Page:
Today we feature our guest blogger, Bret Engle article.
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Many first-time home buyers consider purchasing a fixer-upper. While you may think a fixer-upper is an inexpensive way into your first home, or a fast track to easy money, it could turn into a money pit. Take these points into consideration so you can make a smart choice.
The home-buying process. Before you do anything else, you need to know the ins and outs of the home-buying process. CNN explains the basic steps:
Save for a down payment. Typically this is around 20 percent of the purchase price.
- Know your credit score. The better your credit rating, the better your chance of getting a loan and securing a good interest rate.
- Talk with your bank. Your lender can tell you how much you can borrow.
- Explore the market. Find out what’s available in your price range.
Special funding. Depending on your situation, you may qualify for special loans to buy a fixer-upper. There are government-backed home-renovation loans available through Fannie Mae and the Federal Housing Administration. These loans are determined in part by your credit rating, along with other factors affecting eligibility.
House hunting. You need to research the homes available in your area, becoming familiar with all the local market offers. You should explore what is in your price range, decide if you can afford repairs, and think about whether it’s appropriate to invest your time, money, and energy in a fixer-upper. For instance, homes for sale in Stamford, CT have a median listing price of $570,000.
As Bob Vila explains, if you’re pooling all your funds for a down payment, it may not be reasonable to consider a home you can’t afford to fix right away. Some repairs are cosmetic, and you can live on-site and do the work yourself. In that case, you can probably take your time and make repairs during evenings and weekends. If a house has structural issues or needs major renovations, consider where you will live and whether you have the skills to do the work. When determining repairs, some items may be difficult for a layperson to evaluate. Before you fall in love with property, some experts note it’s wise to pay for appropriate inspections, which may mean hiring more than the traditional certified home inspector. There are specialized inspections for roofs, sewers, pests, and geological issues, and you might even be able to get the seller to pay for them.
Smart decisions. If you elect to take the jump into purchasing a fixer-upper home, you’ll need to invest in appropriate tools and materials. You won’t want to pinch pennies by buying poor-quality items because good tools such as drills, sanders, and jigsaws make your work much easier. Better quality equates to better efficiency and a lighter workload on your part. You also need to prioritize properly. For instance, HGTV notes you want to make any major repairs to kitchens and bathrooms first because those rooms are of high use and value.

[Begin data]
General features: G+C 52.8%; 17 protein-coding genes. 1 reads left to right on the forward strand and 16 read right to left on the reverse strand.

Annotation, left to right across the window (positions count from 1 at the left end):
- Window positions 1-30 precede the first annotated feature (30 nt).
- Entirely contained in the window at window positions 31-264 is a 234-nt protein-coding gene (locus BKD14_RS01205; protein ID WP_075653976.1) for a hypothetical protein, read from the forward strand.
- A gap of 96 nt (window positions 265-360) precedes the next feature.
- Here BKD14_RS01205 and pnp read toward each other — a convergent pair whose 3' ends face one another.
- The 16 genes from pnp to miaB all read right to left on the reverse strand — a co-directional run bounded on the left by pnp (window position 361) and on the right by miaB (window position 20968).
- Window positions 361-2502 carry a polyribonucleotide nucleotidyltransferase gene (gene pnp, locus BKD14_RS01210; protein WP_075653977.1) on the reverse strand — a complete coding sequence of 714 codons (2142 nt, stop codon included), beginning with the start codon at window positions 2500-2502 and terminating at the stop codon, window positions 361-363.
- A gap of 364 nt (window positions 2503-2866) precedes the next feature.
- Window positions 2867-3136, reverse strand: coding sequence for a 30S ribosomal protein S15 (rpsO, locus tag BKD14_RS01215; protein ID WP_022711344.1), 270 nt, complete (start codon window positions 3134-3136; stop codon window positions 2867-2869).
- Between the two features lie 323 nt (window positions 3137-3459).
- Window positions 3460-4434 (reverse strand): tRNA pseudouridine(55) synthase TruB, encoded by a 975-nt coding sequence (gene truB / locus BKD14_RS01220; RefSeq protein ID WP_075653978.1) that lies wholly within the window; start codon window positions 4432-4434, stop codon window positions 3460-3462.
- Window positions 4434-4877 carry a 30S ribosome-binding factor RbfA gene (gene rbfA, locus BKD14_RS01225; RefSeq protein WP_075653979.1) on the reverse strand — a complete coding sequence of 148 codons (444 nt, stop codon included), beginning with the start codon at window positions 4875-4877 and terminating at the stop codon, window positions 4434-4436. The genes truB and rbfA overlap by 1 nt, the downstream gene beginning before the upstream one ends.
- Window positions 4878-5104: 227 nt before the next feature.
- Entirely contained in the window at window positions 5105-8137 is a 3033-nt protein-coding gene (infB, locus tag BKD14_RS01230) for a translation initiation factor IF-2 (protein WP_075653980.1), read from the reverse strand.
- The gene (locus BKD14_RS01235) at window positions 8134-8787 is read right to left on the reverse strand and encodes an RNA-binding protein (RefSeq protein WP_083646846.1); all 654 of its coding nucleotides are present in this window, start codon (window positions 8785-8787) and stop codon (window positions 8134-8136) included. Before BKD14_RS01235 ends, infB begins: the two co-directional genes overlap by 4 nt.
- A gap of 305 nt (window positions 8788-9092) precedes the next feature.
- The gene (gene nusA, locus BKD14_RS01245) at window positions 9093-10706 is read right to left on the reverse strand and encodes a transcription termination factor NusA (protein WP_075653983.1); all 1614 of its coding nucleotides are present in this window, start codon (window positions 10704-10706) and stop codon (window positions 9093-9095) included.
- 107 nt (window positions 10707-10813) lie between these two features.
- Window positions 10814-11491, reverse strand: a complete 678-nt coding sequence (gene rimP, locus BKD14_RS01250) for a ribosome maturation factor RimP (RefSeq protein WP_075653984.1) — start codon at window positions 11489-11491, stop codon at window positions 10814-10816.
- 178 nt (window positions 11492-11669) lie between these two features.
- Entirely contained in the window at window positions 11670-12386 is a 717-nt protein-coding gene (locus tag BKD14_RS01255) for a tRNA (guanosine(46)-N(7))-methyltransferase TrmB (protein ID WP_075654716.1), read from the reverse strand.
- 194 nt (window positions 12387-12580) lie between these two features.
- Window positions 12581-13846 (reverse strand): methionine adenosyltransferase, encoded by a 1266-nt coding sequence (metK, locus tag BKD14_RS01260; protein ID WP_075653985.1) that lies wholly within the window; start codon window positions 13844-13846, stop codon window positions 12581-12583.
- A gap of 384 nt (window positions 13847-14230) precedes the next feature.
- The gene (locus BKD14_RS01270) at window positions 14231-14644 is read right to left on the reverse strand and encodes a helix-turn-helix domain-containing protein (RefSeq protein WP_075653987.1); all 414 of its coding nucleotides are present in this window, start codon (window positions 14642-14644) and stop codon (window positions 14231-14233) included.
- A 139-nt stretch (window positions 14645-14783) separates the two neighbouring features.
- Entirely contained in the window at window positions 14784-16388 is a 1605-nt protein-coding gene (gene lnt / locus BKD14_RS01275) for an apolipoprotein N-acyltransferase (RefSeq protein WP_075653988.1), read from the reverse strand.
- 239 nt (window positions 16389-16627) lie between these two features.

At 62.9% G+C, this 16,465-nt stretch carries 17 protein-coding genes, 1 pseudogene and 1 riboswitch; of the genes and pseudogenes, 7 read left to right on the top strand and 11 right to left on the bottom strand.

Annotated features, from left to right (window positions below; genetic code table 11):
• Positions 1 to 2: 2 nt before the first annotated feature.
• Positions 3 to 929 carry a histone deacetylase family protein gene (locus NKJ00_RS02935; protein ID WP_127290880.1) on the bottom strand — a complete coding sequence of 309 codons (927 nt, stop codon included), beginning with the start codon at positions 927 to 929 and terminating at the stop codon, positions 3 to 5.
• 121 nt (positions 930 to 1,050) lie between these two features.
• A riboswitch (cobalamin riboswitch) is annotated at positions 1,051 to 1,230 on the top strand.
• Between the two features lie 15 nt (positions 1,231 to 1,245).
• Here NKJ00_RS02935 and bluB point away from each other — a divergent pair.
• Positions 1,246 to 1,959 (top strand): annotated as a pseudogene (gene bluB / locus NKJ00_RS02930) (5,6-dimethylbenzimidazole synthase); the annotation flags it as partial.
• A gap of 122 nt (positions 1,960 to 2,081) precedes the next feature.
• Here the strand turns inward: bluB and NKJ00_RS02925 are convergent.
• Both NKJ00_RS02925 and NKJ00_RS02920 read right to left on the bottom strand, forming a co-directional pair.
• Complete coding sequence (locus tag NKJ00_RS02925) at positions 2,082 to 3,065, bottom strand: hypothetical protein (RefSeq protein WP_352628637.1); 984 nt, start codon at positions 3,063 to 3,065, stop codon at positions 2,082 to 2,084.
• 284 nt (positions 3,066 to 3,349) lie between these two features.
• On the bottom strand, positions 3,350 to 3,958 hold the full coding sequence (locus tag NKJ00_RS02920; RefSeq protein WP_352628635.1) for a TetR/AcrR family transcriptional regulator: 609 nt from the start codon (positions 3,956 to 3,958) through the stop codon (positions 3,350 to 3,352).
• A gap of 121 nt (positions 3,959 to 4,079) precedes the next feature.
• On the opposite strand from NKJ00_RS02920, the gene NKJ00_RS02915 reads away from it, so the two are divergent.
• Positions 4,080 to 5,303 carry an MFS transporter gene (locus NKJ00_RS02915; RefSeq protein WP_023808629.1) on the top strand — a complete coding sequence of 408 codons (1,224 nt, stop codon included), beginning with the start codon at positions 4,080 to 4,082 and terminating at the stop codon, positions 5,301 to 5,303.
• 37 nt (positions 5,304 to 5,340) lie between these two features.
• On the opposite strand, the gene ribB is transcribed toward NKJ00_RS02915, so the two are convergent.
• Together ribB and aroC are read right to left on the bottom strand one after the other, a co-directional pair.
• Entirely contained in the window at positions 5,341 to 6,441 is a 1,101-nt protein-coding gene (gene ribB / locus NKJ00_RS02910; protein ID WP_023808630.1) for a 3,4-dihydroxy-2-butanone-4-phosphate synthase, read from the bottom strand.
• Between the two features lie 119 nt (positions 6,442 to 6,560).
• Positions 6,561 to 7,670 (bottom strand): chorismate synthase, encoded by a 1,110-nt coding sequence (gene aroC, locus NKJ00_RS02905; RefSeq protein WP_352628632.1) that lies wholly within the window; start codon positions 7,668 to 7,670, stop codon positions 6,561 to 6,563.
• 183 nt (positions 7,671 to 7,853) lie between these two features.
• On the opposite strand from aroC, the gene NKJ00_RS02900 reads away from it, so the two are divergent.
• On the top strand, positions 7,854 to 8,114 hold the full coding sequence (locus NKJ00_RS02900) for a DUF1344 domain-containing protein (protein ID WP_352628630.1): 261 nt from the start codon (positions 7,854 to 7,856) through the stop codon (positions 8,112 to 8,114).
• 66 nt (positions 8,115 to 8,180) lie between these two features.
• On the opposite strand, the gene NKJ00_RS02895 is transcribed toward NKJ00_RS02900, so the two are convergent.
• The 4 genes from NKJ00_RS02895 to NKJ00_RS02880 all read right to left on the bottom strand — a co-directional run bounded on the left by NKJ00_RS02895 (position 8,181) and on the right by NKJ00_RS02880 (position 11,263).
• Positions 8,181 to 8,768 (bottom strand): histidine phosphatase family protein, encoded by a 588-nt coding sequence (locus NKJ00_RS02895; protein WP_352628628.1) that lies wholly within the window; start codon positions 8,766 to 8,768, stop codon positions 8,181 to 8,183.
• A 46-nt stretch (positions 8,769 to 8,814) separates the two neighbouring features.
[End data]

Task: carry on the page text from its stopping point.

Sell or stay? This is a big question, and there are many determining factors. One of the biggest factors in whether to flip your fixer-upper is the expense involved in your renovations. If quick, cosmetic repairs are all that’s needed and a home is located in a desirable location, you can potentially turn a profit flipping a home. However, expensive repairs, a downturn in the market, or a location that isn’t so marketable can all factor into whether your investment will pay off. Some professionals warn that for many first-time home buyers who purchase fixer-uppers, bankruptcy can be the outcome instead of a tidy profit. Weigh the pros and cons carefully before your dream of flipping a fixer-upper becomes a financial nightmare!
First-time fixer-upper? If you’re puzzling over whether to purchase a fixer-upper as your first home, it’s wise to be cautious. Understand the buying process and evaluate whether you have the skills and money to make it worthwhile. Weigh the many factors involved if you’re considering attempting to flip the property. Careful considerations are the key to making a smart decision!
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